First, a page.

Following an innovative experiment in British Columbia almost two decades ago, we have seen a growing use of Citizens’ Assemblies.

Citizens’ Assemblies (CAs) can be seen as reviving the practice of sortition that was central to ancient Athenian democracy and to some later city-state republics.

Some theorists have argued that CAs or other sortition-based assemblies offer a means for the renewal of democracy on republican and/or deliberative democratic terms. The Organisation for Economic Cooperation and Development (OECD) has championed CAs as part of what it calls ‘the deliberative wave’ of democratic reform. It has identified eight models from existing practice for policy-makers to consider.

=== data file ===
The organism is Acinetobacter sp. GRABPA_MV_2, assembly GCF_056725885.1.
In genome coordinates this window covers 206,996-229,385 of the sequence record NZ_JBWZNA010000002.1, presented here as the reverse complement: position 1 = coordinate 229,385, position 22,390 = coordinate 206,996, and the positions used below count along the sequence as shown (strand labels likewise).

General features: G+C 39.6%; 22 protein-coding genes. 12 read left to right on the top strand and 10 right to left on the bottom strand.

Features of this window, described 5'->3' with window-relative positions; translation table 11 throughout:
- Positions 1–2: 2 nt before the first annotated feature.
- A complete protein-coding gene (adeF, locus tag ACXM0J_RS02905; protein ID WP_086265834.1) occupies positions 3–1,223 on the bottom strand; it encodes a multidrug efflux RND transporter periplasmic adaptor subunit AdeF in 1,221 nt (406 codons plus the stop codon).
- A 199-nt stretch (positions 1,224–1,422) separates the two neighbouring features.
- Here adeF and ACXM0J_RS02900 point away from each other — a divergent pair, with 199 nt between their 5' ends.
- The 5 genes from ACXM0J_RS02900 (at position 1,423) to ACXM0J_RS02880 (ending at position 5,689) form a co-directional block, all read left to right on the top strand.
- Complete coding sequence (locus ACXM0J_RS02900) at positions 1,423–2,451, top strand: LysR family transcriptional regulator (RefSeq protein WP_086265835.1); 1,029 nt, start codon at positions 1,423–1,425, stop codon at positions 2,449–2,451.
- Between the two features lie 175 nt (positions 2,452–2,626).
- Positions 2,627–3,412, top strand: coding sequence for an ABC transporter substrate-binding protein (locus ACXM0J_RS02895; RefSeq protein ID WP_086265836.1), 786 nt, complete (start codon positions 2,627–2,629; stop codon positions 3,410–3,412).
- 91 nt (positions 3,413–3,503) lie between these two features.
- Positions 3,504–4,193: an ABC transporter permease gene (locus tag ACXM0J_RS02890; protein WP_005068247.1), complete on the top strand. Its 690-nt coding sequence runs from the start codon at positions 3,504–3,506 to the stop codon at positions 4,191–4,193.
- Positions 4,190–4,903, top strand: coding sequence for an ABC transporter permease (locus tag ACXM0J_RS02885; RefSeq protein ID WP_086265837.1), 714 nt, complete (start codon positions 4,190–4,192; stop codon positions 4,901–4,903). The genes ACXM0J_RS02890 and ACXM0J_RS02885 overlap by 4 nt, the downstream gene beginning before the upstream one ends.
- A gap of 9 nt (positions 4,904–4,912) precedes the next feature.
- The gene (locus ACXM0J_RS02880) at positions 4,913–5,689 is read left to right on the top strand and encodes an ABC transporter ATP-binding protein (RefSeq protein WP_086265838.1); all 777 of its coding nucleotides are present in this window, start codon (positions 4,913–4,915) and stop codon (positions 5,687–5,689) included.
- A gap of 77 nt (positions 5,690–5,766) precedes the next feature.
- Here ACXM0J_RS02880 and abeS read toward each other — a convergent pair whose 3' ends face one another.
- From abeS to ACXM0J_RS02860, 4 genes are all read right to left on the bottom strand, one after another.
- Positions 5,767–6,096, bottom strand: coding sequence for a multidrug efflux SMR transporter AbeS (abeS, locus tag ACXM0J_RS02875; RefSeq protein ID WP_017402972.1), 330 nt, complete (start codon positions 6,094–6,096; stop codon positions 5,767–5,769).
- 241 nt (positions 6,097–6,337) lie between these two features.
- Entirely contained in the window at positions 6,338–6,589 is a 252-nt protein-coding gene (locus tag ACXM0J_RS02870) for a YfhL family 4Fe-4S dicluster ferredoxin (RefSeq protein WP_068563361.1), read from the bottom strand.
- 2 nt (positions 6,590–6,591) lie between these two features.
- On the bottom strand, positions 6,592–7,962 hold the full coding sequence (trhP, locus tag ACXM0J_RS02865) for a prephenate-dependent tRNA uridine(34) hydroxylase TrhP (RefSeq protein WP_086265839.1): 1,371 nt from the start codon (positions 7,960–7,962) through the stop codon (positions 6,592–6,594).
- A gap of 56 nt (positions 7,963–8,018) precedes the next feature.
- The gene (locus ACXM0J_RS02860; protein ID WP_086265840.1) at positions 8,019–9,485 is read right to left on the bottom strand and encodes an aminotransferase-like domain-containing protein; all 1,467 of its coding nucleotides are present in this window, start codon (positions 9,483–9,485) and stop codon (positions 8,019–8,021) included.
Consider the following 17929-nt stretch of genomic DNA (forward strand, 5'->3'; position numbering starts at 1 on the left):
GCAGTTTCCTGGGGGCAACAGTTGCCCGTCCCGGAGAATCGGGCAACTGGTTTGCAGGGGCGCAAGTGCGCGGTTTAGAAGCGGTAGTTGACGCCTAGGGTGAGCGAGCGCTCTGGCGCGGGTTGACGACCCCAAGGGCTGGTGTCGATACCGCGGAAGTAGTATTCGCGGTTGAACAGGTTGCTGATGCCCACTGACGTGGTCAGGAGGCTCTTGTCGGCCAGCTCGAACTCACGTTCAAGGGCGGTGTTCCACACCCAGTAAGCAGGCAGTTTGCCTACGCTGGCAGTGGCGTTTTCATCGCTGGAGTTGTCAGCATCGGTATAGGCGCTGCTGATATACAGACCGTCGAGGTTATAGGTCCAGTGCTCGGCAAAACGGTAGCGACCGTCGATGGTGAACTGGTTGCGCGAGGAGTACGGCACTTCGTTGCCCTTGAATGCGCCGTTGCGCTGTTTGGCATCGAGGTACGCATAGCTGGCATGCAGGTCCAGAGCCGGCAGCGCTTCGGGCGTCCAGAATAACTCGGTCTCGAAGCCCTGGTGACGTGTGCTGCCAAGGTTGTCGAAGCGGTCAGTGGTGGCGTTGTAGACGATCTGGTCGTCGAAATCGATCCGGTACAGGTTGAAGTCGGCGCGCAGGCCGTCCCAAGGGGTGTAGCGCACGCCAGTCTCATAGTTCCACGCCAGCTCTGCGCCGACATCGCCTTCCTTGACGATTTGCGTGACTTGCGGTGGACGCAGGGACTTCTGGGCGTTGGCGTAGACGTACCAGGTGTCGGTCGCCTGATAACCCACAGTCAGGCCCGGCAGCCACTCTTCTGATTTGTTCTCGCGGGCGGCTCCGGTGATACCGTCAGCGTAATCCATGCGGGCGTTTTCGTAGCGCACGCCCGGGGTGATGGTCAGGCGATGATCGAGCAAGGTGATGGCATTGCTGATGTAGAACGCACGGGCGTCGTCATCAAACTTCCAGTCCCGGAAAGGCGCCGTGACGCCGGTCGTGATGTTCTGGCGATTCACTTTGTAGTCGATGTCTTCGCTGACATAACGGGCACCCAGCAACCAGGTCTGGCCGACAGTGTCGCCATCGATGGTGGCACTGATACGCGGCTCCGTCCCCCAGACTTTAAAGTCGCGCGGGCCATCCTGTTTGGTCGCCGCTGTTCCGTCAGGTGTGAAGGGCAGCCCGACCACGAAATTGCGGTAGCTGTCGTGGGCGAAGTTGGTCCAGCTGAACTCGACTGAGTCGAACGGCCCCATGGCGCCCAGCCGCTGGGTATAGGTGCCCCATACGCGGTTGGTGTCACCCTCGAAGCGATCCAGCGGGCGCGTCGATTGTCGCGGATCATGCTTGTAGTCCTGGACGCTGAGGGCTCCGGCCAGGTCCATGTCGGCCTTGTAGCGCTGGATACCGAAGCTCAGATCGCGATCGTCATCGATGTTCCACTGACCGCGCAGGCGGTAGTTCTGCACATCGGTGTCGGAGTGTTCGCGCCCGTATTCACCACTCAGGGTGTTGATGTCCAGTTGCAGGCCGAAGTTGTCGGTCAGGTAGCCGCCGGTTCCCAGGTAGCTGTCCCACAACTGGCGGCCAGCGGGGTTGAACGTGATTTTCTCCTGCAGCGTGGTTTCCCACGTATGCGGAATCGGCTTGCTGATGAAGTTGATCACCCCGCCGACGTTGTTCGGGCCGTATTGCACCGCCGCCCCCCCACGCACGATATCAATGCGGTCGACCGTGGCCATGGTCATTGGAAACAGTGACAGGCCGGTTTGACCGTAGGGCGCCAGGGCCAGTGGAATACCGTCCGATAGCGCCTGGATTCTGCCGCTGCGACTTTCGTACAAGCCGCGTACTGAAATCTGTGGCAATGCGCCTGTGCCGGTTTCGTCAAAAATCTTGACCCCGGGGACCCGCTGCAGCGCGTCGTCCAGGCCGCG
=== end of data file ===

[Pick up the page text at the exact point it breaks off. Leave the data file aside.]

At the same time the climate justice campaign, Extinction Rebellion (XR), has put forward as its ‘Third Demand’ that governments create and follow the lead of a CA on ‘climate and ecological justice’, and in the last few years there has been a number of CAs around the world on climate issues.

So are CAs the way forward for democracy? Can they address problems that the usual processes of representative democracy seem unable to address (such as climate justice)?


* Working paper by

Stuart White, Jesus College, Oxford


ENA Centre for Political Theory | Co-ordinator: Yiannis Kouris